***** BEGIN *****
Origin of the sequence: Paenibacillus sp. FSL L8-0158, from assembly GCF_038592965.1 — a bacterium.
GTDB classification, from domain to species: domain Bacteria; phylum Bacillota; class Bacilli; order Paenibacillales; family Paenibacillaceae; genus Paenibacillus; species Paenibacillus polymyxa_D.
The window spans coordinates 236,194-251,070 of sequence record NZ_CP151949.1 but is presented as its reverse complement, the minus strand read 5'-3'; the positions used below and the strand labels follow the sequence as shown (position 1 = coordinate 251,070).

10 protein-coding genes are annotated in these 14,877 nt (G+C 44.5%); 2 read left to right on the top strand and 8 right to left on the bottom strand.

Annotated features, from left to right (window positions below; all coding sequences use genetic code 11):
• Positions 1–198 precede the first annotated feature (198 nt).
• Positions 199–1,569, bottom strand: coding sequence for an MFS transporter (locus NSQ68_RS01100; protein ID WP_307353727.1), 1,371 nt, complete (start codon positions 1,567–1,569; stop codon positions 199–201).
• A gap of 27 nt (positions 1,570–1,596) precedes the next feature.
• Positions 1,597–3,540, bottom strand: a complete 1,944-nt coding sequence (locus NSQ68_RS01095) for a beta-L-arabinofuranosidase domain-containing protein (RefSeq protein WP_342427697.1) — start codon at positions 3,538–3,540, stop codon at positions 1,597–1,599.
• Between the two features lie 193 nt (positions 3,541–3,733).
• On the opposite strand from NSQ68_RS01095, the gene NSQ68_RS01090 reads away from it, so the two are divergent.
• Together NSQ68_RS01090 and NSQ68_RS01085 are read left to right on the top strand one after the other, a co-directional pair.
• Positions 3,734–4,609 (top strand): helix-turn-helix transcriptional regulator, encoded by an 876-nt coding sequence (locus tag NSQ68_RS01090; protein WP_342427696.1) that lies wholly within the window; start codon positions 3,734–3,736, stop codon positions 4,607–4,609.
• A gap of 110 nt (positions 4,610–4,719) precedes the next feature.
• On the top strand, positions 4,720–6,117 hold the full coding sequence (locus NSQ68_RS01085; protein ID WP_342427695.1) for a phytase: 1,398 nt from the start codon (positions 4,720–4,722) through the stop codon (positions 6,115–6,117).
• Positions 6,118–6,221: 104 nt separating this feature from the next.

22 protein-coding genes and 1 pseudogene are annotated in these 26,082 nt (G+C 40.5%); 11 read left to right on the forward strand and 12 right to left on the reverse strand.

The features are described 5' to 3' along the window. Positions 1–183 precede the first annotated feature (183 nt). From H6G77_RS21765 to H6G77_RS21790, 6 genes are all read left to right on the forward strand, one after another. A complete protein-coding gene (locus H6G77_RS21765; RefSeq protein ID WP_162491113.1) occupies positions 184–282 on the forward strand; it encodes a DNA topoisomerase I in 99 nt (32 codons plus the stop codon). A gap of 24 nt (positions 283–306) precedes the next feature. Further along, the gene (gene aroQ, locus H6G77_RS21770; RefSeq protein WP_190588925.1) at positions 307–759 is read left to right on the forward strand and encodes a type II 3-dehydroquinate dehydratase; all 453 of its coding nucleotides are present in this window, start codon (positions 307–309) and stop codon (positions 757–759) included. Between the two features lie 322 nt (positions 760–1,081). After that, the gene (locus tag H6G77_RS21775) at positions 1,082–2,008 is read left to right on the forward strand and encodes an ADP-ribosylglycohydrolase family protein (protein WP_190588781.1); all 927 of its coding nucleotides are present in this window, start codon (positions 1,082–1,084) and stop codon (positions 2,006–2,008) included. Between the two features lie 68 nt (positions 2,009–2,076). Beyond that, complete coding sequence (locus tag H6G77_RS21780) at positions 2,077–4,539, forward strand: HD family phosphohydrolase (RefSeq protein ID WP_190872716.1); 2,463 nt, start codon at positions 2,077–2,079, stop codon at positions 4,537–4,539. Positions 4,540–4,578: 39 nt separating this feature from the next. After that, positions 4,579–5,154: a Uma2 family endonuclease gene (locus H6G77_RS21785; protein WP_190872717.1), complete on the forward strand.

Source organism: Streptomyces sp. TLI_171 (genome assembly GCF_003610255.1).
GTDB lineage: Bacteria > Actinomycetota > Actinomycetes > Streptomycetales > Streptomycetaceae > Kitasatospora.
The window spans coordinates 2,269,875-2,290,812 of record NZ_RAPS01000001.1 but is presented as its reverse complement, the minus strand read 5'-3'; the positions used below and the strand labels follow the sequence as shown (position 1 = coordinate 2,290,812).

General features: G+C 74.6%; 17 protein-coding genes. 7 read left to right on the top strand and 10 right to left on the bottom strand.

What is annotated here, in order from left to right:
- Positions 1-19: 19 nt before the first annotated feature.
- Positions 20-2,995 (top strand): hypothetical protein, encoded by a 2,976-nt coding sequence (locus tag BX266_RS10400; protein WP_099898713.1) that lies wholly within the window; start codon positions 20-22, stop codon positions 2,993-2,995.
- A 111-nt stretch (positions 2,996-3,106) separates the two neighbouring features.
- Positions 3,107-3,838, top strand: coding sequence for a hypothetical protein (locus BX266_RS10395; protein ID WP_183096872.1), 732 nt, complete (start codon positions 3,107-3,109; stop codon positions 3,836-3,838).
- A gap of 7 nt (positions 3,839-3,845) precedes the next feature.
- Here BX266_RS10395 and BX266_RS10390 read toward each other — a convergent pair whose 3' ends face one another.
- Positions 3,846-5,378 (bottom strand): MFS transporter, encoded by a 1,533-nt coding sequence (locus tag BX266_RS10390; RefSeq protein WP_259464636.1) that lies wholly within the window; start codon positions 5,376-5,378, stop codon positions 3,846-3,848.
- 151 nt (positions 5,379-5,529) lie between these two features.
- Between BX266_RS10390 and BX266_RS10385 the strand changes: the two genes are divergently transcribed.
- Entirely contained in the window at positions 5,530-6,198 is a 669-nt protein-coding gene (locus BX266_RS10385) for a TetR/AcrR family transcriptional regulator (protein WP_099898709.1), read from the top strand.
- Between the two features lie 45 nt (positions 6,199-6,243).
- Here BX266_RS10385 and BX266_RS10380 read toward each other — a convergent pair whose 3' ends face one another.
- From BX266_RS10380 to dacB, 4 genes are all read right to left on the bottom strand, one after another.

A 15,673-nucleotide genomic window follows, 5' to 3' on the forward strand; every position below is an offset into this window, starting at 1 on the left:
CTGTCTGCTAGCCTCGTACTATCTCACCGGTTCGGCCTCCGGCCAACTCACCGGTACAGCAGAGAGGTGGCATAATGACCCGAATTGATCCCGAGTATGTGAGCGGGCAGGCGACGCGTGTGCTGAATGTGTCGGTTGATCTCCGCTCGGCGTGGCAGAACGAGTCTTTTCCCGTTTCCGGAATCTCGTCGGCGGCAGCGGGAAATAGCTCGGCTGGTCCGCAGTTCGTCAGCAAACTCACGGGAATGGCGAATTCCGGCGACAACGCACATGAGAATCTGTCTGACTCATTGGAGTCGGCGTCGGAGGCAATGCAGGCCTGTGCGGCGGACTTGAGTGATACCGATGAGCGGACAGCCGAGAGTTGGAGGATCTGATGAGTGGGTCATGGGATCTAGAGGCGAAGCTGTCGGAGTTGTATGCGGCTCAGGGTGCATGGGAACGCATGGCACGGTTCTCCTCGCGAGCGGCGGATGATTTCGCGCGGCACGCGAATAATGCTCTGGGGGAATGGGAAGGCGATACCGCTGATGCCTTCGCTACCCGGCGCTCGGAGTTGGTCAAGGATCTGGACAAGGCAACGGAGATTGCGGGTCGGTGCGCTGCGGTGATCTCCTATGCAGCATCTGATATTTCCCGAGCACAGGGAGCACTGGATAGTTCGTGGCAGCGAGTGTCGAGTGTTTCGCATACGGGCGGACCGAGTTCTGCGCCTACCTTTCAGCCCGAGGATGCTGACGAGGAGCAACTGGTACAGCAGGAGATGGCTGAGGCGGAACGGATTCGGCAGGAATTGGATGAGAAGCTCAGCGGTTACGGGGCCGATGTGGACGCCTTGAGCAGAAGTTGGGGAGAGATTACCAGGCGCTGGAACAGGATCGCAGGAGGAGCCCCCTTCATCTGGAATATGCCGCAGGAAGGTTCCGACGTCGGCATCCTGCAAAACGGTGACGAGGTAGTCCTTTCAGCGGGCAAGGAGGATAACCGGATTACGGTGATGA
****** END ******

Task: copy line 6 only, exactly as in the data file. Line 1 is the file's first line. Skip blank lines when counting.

• Positions 1–198 precede the first annotated feature (198 nt).